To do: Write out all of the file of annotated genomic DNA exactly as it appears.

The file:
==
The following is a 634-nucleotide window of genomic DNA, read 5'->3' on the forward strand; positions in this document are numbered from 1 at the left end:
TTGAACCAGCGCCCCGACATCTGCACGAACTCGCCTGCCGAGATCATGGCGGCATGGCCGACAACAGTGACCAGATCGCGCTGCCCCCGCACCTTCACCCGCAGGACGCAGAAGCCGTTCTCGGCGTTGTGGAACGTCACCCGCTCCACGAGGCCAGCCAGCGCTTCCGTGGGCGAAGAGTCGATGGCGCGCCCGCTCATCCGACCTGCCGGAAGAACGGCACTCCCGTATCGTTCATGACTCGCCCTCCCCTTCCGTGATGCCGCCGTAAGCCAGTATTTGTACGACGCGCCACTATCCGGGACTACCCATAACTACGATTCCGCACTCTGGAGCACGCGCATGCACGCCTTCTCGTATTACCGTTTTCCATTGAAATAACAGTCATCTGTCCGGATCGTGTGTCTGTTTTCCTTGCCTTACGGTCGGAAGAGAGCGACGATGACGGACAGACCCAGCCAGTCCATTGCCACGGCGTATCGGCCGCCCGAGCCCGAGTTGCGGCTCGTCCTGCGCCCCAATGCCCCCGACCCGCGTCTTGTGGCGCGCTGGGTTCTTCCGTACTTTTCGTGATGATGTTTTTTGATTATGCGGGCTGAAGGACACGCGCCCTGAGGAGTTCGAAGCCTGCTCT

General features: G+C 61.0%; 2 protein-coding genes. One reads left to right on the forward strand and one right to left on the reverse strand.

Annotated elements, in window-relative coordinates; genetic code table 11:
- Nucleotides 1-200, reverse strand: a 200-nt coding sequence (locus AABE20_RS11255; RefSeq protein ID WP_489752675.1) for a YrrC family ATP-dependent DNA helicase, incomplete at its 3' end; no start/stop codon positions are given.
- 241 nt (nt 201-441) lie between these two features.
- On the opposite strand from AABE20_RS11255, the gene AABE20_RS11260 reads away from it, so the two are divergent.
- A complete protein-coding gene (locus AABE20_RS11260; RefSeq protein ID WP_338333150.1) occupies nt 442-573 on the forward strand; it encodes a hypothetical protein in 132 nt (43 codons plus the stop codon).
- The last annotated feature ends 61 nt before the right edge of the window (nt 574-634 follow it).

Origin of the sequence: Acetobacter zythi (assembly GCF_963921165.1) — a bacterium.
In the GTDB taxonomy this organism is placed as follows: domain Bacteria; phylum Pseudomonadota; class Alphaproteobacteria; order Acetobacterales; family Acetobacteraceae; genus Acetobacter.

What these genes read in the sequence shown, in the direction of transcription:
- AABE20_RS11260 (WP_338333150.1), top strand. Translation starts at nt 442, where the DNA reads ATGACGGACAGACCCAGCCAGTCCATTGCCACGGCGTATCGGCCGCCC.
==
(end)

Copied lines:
The following is a 634-nucleotide window of genomic DNA, read 5'->3' on the forward strand; positions in this document are numbered from 1 at the left end:
TTGAACCAGCGCCCCGACATCTGCACGAACTCGCCTGCCGAGATCATGGCGGCATGGCCGACAACAGTGACCAGATCGCGCTGCCCCCGCACCTTCACCCGCAGGACGCAGAAGCCGTTCTCGGCGTTGTGGAACGTCACCCGCTCCACGAGGCCAGCCAGCGCTTCCGTGGGCGAAGAGTCGATGGCGCGCCCGCTCATCCGACCTGCCGGAAGAACGGCACTCCCGTATCGTTCATGACTCGCCCTCCCCTTCCGTGATGCCGCCGTAAGCCAGTATTTGTACGACGCGCCACTATCCGGGACTACCCATAACTACGATTCCGCACTCTGGAGCACGCGCATGCACGCCTTCTCGTATTACCGTTTTCCATTGAAATAACAGTCATCTGTCCGGATCGTGTGTCTGTTTTCCTTGCCTTACGGTCGGAAGAGAGCGACGATGACGGACAGACCCAGCCAGTCCATTGCCACGGCGTATCGGCCGCCCGAGCCCGAGTTGCGGCTCGTCCTGCGCCCCAATGCCCCCGACCCGCGTCTTGTGGCGCGCTGGGTTCTTCCGTACTTTTCGTGATGATGTTTTTTGATTATGCGGGCTGAAGGACACGCGCCCTGAGGAGTTCGAAGCCTGCTCT

General features: G+C 61.0%; 2 protein-coding genes. One reads left to right on the forward strand and one right to left on the reverse strand.

Annotated elements, in window-relative coordinates; genetic code table 11:
- Nucleotides 1-200, reverse strand: a 200-nt coding sequence (locus AABE20_RS11255; RefSeq protein ID WP_489752675.1) for a YrrC family ATP-dependent DNA helicase, incomplete at its 3' end; no start/stop codon positions are given.
- 241 nt (nt 201-441) lie between these two features.
- On the opposite strand from AABE20_RS11255, the gene AABE20_RS11260 reads away from it, so the two are divergent.
- A complete protein-coding gene (locus AABE20_RS11260; RefSeq protein ID WP_338333150.1) occupies nt 442-573 on the forward strand; it encodes a hypothetical protein in 132 nt (43 codons plus the stop codon).
- The last annotated feature ends 61 nt before the right edge of the window (nt 574-634 follow it).

Origin of the sequence: Acetobacter zythi (assembly GCF_963921165.1) — a bacterium.
In the GTDB taxonomy this organism is placed as follows: domain Bacteria; phylum Pseudomonadota; class Alphaproteobacteria; order Acetobacterales; family Acetobacteraceae; genus Acetobacter.

What these genes read in the sequence shown, in the direction of transcription:
- AABE20_RS11260 (WP_338333150.1), top strand. Translation starts at nt 442, where the DNA reads ATGACGGACAGACCCAGCCAGTCCATTGCCACGGCGTATCGGCCGCCC.